Kelly's Reviews > Language in Thought and Action

Language in Thought and Action by S.I. Hayakawa
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's review
Jan 29, 2009

it was amazing
Read in July, 2009

This is one of the most enlightening books I have ever read. Hayakawa is the kind of incredibly bright mind whose writing can make you think more methodically, conclude things more confidently, and feel smarter yourself. Somehow he seems like a friend at tea - but his observations are so clear that you wonder how he can outside enough to notice all this, and inside enough to feel familiar and patient and maybe kind. Thus, this non-fiction book was far, far more of a page turner for me than most books of fiction that I've read (and liked) lately. If he has a moral message it is unobtrusive, unassuming, and the kind of lesson that any reader who's heard any of what he's said simply must draw for herself. Come to think of it, he argues rather like lawyers should - so that the conclusion the author desires, never once spoken, is inevitable, obvious in the silence after the speech.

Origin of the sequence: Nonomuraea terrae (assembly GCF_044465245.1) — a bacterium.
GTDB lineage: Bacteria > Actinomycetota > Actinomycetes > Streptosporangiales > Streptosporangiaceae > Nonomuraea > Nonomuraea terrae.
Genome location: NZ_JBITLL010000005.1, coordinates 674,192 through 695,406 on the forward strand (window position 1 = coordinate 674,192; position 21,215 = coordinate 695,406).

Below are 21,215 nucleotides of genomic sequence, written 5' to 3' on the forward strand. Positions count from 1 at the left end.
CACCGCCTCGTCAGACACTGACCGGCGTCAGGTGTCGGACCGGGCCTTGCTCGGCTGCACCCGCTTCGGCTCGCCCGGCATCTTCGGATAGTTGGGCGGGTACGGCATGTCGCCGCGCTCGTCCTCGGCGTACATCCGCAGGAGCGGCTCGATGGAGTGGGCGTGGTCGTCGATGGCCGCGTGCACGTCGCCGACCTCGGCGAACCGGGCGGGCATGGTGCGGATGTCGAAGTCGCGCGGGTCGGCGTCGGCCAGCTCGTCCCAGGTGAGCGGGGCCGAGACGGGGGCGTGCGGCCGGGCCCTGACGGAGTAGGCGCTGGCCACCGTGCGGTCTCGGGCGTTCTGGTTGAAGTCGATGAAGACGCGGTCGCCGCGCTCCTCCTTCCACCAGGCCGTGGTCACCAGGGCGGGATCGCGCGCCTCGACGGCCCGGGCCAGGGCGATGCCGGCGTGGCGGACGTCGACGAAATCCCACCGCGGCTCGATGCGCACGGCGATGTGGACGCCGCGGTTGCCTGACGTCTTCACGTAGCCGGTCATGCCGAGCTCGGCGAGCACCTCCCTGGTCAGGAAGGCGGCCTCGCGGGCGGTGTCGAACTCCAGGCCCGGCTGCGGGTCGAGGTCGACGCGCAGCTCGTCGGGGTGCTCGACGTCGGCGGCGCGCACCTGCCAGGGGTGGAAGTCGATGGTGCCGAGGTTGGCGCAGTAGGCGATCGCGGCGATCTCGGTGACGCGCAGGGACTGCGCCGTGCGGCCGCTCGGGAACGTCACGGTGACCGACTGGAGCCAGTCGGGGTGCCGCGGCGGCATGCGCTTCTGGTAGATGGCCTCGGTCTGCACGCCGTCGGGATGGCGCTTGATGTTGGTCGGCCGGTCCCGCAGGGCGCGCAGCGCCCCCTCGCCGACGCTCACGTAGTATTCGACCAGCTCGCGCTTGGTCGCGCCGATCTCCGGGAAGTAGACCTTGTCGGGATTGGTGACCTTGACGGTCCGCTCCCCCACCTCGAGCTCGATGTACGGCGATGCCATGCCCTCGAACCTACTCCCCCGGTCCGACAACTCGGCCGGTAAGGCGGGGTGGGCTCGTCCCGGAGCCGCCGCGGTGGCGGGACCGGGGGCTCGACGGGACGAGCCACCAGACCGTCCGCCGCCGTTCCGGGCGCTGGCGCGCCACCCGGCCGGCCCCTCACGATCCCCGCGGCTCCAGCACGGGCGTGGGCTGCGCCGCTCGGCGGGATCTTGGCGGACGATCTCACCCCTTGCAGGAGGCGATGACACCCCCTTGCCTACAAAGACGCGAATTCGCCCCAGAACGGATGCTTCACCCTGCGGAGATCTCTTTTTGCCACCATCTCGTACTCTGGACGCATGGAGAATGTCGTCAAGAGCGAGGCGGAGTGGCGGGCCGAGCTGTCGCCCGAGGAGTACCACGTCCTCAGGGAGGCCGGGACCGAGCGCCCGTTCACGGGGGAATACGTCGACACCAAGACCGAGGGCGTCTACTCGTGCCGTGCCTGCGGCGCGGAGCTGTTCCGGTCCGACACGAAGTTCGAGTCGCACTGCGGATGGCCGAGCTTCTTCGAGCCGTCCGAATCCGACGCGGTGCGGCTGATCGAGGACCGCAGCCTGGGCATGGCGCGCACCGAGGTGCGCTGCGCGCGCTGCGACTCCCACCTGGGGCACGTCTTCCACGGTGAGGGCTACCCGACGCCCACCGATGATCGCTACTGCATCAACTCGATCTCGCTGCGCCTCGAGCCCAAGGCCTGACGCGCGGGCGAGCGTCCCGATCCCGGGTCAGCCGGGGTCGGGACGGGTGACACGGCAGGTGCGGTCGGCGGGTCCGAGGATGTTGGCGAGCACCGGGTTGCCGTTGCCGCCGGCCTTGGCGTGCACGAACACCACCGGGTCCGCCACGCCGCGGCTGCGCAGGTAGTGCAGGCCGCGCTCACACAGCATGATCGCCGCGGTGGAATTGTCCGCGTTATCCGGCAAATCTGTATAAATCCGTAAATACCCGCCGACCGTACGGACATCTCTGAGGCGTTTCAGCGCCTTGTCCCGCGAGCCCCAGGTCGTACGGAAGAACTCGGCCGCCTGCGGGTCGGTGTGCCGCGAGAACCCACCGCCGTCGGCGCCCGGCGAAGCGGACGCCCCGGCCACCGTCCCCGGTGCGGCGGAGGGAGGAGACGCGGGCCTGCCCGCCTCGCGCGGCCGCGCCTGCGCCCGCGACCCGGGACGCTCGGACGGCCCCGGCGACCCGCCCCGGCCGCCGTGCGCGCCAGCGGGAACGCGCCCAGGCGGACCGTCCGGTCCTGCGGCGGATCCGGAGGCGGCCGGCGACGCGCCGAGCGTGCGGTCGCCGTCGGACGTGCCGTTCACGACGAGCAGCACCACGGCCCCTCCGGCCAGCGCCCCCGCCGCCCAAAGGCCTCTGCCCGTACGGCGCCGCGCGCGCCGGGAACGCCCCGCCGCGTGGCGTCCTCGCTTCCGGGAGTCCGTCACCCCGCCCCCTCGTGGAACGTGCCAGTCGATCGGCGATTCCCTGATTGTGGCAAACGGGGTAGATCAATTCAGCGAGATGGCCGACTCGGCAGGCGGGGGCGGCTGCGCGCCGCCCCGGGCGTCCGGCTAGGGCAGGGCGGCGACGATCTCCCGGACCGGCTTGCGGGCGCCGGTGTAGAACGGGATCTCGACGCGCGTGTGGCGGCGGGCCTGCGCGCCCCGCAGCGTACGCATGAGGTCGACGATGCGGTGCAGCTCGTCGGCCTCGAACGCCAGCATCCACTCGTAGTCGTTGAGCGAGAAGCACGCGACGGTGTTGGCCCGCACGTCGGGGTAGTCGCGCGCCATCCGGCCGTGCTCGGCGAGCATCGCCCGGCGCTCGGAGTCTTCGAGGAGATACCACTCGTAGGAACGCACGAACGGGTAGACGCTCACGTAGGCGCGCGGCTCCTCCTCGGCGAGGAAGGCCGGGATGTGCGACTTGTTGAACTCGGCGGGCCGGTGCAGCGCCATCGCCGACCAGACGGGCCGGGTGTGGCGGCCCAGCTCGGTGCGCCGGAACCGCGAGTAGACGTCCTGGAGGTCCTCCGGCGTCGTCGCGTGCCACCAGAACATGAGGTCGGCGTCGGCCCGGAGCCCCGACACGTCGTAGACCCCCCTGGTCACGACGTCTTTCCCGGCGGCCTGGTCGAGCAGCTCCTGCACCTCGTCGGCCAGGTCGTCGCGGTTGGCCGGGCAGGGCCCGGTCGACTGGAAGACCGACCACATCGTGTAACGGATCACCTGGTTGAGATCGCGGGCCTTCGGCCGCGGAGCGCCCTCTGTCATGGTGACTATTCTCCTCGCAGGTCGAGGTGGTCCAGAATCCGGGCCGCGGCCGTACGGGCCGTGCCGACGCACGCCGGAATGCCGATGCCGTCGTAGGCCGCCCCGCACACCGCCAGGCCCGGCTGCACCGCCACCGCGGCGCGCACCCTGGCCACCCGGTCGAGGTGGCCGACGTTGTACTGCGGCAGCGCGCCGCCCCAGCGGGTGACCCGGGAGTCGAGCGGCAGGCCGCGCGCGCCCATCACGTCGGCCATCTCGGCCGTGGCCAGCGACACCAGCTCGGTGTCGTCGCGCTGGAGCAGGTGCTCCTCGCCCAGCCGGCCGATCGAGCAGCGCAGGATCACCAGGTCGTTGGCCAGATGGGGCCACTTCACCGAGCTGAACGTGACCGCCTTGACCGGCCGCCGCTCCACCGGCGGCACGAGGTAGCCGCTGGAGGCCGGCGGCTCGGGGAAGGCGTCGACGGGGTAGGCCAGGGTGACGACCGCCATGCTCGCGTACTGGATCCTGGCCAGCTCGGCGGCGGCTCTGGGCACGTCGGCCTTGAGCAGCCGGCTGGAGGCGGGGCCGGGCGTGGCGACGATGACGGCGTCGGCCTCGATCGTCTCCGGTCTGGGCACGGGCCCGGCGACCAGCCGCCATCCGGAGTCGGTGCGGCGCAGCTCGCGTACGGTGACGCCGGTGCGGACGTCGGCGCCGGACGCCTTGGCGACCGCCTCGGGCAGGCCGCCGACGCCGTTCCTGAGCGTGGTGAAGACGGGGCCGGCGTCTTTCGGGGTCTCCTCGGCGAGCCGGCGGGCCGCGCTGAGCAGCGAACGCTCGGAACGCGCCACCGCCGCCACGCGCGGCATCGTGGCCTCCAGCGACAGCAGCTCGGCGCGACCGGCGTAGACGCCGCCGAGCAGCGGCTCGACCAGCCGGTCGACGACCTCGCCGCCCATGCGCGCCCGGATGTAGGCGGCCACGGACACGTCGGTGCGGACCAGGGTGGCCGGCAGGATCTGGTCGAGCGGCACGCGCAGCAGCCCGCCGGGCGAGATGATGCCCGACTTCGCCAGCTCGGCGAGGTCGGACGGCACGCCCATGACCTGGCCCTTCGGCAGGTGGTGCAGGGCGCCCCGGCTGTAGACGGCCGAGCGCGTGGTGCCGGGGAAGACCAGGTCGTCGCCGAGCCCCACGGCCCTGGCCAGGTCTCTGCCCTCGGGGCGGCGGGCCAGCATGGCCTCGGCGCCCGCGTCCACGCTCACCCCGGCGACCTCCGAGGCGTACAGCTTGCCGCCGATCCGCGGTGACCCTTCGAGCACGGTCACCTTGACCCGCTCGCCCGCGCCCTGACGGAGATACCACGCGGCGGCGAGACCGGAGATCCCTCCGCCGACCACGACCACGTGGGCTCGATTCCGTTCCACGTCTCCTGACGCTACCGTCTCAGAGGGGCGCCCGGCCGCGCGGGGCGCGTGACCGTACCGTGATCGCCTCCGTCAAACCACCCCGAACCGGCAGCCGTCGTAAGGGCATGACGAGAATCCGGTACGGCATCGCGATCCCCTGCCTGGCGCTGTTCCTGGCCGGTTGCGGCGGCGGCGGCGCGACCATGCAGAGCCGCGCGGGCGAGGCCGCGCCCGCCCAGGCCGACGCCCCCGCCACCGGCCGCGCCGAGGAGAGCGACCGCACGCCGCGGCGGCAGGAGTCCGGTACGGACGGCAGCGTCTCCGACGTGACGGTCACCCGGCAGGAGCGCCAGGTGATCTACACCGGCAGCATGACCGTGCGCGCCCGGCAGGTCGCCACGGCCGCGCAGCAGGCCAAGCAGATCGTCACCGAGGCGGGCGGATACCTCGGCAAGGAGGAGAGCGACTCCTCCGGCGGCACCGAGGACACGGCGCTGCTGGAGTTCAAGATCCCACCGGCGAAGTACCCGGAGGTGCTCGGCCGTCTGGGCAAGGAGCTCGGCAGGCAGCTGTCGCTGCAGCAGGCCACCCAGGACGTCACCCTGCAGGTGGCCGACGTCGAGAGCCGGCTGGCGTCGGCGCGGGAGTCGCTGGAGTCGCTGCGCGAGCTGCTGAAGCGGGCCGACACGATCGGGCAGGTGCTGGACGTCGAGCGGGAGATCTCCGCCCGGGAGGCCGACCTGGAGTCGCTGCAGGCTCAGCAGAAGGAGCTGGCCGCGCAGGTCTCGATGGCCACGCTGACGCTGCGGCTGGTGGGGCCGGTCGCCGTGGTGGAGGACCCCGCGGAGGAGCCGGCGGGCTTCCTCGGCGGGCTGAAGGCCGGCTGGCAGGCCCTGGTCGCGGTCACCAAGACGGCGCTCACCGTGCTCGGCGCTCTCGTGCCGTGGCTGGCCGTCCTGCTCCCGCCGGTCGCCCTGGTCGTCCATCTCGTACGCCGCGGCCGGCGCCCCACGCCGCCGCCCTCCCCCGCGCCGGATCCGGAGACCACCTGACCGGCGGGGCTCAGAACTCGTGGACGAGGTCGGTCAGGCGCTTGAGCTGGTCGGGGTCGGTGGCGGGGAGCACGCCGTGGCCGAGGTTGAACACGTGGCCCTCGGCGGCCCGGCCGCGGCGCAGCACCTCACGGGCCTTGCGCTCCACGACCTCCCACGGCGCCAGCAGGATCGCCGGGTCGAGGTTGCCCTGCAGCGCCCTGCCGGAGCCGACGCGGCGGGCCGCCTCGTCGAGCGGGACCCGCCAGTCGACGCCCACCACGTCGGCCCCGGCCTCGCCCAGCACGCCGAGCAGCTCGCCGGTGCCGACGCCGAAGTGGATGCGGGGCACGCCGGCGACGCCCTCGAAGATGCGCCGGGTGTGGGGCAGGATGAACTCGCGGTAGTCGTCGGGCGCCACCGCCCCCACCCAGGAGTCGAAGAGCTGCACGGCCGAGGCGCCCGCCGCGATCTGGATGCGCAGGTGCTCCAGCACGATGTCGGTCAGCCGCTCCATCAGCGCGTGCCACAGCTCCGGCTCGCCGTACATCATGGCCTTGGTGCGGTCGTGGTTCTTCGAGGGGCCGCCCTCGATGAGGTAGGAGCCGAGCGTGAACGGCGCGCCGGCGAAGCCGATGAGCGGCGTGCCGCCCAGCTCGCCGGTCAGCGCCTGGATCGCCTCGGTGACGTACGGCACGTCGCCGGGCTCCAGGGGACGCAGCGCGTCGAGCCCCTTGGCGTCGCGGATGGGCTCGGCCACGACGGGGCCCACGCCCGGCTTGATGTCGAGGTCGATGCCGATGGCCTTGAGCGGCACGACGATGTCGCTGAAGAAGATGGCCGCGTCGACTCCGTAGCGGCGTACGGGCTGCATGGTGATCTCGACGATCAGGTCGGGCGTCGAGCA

Hayakawa compares any use of language to the practice of drawing a map of a physical territory. Depending on how good the mapmaker is and his motivations, that map can resemble the territory very reliably, or not at all. And from this simple metaphor he draws an impeccably conscientious account of the kind of things we do when we use language, and the implications for us as actors in the world. Someday I hope to have read it enough times that I can hold all the concepts in my head at once and provide something like a summary - but until then all I can say is that more than one of Hayakawa's descriptions rang true for me in a way that clarified things about myself and my world that I'd always suspected emotionally, but never been able to articulate.

I think this book should be required reading in schools - I think we should all take courses on how we use language, why we use it those ways, what it says about us that we do, and--especially--how our ways of using language affect our ways of thinking and, ultimately experiencing and behaving in the world.

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